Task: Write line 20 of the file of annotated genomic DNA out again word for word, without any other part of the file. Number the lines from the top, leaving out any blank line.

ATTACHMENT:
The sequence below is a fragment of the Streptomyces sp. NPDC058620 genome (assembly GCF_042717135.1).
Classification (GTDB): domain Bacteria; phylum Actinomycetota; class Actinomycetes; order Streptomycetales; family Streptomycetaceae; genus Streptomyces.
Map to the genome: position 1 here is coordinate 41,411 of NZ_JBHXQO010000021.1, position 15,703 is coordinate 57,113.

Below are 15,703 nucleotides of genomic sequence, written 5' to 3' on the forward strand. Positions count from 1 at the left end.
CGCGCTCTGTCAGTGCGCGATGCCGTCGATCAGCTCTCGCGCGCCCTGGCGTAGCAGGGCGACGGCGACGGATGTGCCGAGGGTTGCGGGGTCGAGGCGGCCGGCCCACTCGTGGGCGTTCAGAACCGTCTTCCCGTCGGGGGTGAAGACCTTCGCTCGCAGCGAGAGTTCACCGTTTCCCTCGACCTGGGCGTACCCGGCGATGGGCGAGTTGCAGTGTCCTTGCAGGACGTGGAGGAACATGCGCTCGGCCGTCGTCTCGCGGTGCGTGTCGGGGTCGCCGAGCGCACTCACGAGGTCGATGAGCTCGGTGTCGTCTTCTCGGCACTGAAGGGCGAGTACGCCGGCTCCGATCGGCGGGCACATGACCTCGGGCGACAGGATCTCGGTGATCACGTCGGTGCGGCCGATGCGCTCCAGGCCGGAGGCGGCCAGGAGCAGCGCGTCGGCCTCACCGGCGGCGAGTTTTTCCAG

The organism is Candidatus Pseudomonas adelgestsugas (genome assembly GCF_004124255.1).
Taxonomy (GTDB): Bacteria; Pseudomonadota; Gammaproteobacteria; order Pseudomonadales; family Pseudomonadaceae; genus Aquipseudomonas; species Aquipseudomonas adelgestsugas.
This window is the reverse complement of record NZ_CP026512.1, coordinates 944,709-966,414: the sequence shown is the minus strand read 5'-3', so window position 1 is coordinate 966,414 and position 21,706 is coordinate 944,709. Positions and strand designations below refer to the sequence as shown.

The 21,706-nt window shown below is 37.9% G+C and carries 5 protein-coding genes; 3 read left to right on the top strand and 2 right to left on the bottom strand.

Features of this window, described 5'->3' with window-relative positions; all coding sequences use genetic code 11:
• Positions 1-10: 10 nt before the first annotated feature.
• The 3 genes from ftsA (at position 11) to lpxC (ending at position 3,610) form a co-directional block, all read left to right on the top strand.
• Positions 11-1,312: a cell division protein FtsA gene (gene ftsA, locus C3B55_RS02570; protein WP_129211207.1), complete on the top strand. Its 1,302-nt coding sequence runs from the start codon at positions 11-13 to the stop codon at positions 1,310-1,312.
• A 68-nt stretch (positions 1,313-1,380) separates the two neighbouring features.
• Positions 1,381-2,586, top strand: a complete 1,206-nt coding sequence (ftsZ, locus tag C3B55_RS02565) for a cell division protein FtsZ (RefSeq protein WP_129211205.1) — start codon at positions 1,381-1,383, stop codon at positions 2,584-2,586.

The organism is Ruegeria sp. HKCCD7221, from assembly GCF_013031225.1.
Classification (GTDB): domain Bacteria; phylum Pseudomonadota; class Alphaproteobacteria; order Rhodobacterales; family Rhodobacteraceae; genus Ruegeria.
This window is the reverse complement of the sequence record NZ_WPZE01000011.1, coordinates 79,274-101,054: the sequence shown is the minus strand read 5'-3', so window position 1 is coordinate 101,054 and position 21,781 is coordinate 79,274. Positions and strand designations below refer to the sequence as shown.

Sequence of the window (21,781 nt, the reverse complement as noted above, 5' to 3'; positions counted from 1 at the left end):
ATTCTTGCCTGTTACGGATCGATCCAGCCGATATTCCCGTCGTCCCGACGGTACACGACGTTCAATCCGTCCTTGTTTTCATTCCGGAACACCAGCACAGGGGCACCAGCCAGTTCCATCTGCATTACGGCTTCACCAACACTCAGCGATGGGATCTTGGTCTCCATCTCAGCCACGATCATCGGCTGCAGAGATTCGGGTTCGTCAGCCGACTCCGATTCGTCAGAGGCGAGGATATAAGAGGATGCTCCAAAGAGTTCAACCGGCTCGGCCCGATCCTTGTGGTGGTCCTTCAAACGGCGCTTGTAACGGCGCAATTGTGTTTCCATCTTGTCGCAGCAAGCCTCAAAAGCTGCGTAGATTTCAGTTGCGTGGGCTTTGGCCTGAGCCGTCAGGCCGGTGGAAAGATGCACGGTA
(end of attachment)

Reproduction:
ATTCTTGCCTGTTACGGATCGATCCAGCCGATATTCCCGTCGTCCCGACGGTACACGACGTTCAATCCGTCCTTGTTTTCATTCCGGAACACCAGCACAGGGGCACCAGCCAGTTCCATCTGCATTACGGCTTCACCAACACTCAGCGATGGGATCTTGGTCTCCATCTCAGCCACGATCATCGGCTGCAGAGATTCGGGTTCGTCAGCCGACTCCGATTCGTCAGAGGCGAGGATATAAGAGGATGCTCCAAAGAGTTCAACCGGCTCGGCCCGATCCTTGTGGTGGTCCTTCAAACGGCGCTTGTAACGGCGCAATTGTGTTTCCATCTTGTCGCAGCAAGCCTCAAAAGCTGCGTAGATTTCAGTTGCGTGGGCTTTGGCCTGAGCCGTCAGGCCGGTGGAAAGATGCACGGTA